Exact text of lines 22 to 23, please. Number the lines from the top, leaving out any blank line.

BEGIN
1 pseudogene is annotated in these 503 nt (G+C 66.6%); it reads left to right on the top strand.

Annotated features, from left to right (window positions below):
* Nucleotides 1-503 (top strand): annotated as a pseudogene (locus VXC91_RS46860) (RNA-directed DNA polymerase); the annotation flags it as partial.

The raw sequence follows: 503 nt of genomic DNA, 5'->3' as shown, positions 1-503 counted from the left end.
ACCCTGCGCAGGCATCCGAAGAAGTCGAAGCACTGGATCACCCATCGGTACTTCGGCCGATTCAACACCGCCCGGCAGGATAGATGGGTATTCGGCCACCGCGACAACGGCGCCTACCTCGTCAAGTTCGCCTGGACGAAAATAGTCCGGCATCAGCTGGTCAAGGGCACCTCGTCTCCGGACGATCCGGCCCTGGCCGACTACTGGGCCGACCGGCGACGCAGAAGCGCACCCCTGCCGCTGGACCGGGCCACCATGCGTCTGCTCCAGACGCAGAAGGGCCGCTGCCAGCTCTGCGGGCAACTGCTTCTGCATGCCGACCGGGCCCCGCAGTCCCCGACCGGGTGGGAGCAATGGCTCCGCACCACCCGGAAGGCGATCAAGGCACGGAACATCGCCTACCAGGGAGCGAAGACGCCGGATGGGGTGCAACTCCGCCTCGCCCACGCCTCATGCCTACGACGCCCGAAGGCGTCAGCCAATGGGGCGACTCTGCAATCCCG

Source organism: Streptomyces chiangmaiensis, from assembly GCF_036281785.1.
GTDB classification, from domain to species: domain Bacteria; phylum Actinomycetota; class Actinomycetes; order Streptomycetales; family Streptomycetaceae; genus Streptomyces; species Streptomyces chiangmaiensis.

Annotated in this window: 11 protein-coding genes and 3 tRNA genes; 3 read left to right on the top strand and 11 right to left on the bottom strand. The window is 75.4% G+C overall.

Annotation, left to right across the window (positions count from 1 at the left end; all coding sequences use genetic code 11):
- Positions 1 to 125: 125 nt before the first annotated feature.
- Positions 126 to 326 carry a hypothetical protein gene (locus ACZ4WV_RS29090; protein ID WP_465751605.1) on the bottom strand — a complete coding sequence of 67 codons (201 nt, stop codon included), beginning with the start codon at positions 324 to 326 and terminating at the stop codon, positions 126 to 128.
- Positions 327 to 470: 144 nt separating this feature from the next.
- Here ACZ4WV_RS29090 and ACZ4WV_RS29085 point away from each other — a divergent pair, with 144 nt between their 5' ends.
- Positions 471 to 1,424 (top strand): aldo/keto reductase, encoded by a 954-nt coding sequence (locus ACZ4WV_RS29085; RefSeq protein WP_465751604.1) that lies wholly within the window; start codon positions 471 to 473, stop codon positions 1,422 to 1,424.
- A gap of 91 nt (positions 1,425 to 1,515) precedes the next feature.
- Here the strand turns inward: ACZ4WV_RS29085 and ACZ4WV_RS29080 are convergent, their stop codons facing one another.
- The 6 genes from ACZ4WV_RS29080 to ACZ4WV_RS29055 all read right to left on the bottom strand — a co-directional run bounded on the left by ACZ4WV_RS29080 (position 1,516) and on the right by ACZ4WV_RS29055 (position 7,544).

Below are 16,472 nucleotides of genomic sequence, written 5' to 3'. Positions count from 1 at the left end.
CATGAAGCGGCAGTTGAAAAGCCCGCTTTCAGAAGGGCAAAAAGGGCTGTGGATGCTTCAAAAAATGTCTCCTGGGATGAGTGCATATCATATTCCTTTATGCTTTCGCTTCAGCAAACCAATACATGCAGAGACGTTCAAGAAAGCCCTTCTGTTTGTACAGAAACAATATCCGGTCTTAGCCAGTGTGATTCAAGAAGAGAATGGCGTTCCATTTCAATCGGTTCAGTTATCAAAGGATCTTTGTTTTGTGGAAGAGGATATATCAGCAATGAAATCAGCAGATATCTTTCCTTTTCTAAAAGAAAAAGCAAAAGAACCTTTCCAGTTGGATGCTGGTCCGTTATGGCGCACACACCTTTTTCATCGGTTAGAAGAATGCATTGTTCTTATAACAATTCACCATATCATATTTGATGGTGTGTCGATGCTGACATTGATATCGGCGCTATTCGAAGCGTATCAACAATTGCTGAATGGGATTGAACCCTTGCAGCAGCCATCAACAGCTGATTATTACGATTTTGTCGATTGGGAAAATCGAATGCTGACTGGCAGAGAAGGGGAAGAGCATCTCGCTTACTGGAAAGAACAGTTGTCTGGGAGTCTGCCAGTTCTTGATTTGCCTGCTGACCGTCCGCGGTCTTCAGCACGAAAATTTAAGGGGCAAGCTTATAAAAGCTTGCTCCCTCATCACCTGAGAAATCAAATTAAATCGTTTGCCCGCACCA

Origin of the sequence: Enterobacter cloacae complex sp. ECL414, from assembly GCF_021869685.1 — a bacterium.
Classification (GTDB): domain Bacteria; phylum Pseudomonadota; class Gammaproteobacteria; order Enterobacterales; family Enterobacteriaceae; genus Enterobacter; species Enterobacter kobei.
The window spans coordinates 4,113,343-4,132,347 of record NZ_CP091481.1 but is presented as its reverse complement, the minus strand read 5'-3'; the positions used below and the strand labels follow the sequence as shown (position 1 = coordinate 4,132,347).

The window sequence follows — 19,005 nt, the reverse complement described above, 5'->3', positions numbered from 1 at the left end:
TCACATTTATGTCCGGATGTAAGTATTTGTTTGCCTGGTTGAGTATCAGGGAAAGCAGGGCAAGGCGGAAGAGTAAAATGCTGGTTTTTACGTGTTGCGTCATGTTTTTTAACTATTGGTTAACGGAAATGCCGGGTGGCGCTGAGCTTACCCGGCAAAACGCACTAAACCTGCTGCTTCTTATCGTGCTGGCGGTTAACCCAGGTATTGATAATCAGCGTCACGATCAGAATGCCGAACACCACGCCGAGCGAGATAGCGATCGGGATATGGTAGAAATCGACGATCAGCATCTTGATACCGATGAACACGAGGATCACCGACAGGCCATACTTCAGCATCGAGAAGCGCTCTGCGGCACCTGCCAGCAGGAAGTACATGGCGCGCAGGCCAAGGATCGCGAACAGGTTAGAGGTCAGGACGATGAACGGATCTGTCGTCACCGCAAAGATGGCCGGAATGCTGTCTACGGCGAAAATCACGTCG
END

The window spans coordinates 4,113,343-4,132,347 of record NZ_CP091481.1 but is presented as its reverse complement, the minus strand read 5'-3'; the positions used below and the strand labels follow the sequence as shown (position 1 = coordinate 4,132,347).

The window sequence follows — 19,005 nt, the reverse complement described above, 5'->3', positions numbered from 1 at the left end: